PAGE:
BACKGROUND: Inflammation has been identified as a marker for cardiovascular disease. The purpose of this study is to examine the effects of fish oil fatty acid supplementation on C-reactive protein (CRP) levels.

METHODS: The study uses a double-blind, permuted-randomized, and placebo-controlled experimental protocol. Patients are randomly placed into a fish oil group or a control group. Thirty-three patients in the experimental and control groups ingest 2 soft-gel pills (1 g each) of fish oil supplements containing eicosapentaenoic acid (EPA) and docosahexaenoic acid (DHA) or placebo at each meal. Patients follow the supplementation protocol for 6 months. Analysis of variance (ANOVA) is used to measure pretest and posttest differences in the variable of interest. A Kolmogorov-Smirnov test for normality is used to test whether CRP levels are normally distributed.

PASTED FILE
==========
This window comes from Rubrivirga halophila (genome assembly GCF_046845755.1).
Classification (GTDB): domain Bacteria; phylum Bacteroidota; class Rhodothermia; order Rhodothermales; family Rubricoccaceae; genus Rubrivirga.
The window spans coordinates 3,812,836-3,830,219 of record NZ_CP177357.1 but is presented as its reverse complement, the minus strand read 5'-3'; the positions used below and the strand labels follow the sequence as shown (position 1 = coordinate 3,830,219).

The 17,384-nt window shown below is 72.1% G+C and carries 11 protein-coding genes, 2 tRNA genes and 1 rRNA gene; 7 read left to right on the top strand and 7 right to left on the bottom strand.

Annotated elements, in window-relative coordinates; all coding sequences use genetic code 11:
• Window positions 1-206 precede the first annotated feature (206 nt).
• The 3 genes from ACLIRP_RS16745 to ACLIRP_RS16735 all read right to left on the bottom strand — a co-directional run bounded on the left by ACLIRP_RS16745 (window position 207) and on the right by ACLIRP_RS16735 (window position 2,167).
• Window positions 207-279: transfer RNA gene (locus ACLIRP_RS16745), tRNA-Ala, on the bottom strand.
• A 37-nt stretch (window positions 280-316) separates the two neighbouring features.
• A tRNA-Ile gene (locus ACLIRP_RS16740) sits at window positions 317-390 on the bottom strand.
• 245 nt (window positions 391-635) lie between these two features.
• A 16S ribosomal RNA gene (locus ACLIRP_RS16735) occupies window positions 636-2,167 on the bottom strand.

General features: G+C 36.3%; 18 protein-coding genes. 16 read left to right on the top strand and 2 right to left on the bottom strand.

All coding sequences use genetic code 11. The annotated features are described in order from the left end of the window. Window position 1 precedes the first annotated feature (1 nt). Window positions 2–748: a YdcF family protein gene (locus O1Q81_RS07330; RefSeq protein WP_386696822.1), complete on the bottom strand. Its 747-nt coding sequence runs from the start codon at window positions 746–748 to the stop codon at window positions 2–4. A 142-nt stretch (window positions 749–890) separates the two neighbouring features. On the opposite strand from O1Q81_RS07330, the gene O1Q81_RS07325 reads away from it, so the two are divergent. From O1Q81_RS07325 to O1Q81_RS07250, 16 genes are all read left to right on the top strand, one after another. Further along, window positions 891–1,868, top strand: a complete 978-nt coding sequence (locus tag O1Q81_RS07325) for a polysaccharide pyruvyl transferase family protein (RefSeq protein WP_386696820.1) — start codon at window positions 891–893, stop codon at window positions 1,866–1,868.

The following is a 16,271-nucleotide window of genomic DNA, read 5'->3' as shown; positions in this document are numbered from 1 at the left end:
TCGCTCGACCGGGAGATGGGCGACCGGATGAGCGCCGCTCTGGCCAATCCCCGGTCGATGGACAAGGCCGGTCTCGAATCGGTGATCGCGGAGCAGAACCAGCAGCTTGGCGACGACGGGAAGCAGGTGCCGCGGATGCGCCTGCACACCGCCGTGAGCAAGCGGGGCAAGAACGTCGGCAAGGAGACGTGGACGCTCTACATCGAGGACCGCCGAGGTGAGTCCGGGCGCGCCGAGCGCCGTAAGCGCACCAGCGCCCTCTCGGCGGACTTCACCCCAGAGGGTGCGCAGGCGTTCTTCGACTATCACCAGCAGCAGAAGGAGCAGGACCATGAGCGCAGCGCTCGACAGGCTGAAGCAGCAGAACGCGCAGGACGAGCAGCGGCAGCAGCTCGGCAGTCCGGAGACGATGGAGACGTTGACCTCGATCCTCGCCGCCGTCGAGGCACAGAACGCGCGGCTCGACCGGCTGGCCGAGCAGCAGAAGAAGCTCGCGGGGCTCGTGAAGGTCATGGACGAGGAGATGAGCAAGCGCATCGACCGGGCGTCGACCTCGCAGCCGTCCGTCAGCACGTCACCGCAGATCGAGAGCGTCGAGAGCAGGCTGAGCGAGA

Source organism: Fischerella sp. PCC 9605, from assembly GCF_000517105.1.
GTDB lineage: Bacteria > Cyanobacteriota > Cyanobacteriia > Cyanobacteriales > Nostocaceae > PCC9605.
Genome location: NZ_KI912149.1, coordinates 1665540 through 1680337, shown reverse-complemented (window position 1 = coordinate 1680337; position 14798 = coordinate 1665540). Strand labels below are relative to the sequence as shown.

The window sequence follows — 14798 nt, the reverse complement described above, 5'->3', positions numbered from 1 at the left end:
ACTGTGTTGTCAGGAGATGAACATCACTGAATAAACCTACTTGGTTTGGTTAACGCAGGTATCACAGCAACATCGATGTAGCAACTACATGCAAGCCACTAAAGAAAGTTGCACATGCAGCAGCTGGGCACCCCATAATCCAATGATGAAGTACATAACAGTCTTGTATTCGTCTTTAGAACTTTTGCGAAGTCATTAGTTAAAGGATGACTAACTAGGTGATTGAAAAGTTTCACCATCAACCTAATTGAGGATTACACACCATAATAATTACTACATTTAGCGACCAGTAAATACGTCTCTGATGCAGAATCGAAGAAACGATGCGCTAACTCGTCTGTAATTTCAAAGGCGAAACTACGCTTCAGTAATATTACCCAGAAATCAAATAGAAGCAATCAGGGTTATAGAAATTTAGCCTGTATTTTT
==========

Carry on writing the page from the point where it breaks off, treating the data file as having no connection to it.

RESULTS: The Kolmogorov-Smirnov test for CRP finds a P value of .273 (KS = .997), revealing that the distribution is normal. ANOVA reveals no statistically significant difference between groups at baseline for CRP (F = 4.118, P = .053). ANOVA reveals a significant main effect (F = 4.29, P = .048) for CRP, with the EPA/DHA group having a significant change in values from pretest (16 mg/dL, standard deviation [SD] = 13.80) to posttest (10.22 mg/dL, SD = 7.87). The placebo group's CRP levels do not change significantly from pretest (13.37, standard deviation [SD] = 7.94) to posttest (13.67, SD = 7.07). An observed power calculation using Cohen's D with a computed alpha of .05 is .588.

CONCLUSIONS: The study demonstrates that consuming 960 mg/d of EPA and 600 mg/d of DHA can lower CRP.